6 tips to significantly up your odds in the cattle business
Dakota Everts leads the Growing Forward program for the cooperative lending institution Farm Credit Mid-America, and hosts in-person Know to Grow conferences for its young farming clients (under 35 years old, less than 10 years in farming). Attendees get two days of instruction for making their new farm successful. Everts believes strongly that there are a few practical tips from the conferences that will greatly improve your odds of long-term success. Here’s her six-step formula.
1. Find a mentor. This is someone to invest in you – not monetarily, but as your first adviser and sounding board.
“This person can help you identify your best skills and maybe your weaknesses, too,” Everts says. “They can fill in your gaps in knowledge.”
The important thing, she says, is that your mentor has the experience of been-there-done-that. They might be from your immediate family, but there is an advantage to a mentor who is not a relative to reduce the bias factor. “If you need help, ask your lender to help find a mentor,” Everts adds.
2. Be a record-keeper. This chore may seem tedious, but its value comes to full fruition when you’re building a new farm business.
“I look at it this way,” Everts says. “If you don’t know where you are today, how can you know where you are going? Good record-keeping shows you the path.”
This includes everything from production records like breeding dates to business records such as fence investments or pasture leases. They are your best tool for knowing which group of cattle or individual cows are making you money, and which aren’t, Everts says.
“As a lender, I can tell you detailed records help us,” she says. “We want to sit across from you or visit your operation and point out a few things that are your strengths. Without the records, that information is missing.”
3. Have a marketing plan. It has to be more than simply to sell at the high market of the year.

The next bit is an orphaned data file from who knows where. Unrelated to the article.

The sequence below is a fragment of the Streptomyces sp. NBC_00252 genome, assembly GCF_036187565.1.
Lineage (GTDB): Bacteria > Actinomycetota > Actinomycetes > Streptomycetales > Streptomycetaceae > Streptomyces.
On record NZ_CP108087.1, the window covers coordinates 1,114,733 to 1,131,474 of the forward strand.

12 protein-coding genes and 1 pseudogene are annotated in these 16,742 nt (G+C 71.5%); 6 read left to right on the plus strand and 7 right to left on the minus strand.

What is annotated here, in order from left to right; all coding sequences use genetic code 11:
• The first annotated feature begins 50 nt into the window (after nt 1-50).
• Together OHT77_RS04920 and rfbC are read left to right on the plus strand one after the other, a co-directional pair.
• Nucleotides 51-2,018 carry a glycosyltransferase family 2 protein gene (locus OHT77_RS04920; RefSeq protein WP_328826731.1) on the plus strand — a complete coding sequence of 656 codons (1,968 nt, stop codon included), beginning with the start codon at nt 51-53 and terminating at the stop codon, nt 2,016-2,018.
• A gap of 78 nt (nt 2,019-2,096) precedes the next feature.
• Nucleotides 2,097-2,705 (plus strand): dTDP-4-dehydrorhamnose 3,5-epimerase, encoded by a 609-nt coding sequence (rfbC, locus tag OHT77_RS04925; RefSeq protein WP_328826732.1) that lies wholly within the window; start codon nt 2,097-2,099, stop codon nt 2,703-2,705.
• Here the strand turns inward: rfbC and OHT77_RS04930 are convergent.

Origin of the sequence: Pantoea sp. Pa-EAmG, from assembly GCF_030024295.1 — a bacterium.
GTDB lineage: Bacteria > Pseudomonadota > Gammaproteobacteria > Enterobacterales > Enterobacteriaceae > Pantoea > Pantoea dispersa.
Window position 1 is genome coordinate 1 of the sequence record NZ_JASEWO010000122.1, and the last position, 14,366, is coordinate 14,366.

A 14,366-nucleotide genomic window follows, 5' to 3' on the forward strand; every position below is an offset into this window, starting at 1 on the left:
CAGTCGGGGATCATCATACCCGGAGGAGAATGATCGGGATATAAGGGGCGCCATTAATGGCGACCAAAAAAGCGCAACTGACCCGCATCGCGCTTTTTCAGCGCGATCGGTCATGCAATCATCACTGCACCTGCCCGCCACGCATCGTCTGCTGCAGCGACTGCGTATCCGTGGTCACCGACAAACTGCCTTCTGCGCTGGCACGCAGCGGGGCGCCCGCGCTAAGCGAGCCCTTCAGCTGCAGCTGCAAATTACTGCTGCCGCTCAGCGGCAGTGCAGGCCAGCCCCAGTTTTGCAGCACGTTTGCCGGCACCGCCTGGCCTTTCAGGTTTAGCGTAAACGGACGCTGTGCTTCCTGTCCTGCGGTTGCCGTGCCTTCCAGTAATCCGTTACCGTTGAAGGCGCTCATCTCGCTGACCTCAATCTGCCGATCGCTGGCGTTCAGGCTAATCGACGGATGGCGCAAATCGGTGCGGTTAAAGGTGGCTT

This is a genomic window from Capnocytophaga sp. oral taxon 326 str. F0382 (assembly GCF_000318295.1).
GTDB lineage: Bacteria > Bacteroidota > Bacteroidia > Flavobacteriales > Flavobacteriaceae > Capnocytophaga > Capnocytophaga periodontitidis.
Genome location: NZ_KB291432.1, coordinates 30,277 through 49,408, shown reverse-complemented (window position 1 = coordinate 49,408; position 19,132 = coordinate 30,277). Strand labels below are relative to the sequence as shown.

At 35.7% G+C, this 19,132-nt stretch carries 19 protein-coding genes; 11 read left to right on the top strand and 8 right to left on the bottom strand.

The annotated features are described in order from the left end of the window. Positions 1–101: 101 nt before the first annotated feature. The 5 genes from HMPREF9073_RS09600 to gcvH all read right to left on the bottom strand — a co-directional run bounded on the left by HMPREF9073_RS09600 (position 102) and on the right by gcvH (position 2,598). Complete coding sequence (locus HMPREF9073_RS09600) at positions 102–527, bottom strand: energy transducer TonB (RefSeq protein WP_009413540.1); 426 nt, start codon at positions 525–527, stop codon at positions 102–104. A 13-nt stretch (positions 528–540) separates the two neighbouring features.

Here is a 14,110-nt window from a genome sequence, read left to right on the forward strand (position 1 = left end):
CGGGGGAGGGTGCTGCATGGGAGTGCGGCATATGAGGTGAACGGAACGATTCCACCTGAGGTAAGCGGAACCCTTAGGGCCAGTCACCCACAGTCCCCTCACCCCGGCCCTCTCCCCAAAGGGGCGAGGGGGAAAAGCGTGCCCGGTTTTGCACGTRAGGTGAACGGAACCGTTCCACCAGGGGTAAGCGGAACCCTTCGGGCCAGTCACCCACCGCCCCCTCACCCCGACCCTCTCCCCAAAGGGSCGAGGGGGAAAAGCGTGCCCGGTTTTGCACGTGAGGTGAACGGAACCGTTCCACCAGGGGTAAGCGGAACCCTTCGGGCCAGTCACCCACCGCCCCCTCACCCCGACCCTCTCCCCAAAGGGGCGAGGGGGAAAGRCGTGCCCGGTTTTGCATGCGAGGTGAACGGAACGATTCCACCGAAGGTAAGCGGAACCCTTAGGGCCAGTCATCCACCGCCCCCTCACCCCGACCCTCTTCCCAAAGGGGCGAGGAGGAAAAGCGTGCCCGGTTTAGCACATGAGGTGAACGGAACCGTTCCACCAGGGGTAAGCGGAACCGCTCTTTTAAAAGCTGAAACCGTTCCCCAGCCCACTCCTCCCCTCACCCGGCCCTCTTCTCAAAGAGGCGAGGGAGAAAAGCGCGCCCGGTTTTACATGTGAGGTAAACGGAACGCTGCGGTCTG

“You have to realize that marketing peaks are beyond your control,” Everts says. “Nobody hits a home run every time. If marketing isn’t your strength, seek out a mentor who can provide their expertise.”
A good marketing plan, says Everts, takes into account things such as your particular cattle, where you’ve found success in the past, market alternatives, and unforeseen events.
“It sets a course of action without letting emotion get in the way. A good marketing plan will carry you through both the ups and the downs.”
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4. Mitigate risk. What happens if the weather turns against you, or prices collapse unexpectedly? Or you lose a pasture lease?
“As a young producer, there are plenty of things to keep you awake at night. So anything you can do to think ahead and put risk protection in place can give you some peace,” says Everts.
A good farm insurance specialist can help with risk mitigation, including knowing all the options for livestock risk protection.
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5. Track your financial progress. “Do an end-of-year balance sheet,” says Everts. “This is how you and your lender can see your success. It’s very important you do this every year.”
6. Put your lender on your board. It may not be a formal board of directors, but good farms and ranches at least have an informal board. They are your most trusted helpers – your mentor, your veterinarian, your accountant, and your market adviser.
“If young people at our Know to Grow conferences get nothing else, I hope they get this: Put your lender on your board. These are the people who really want you to reach your goals and build a future. Your lender needs to be a part of that team.”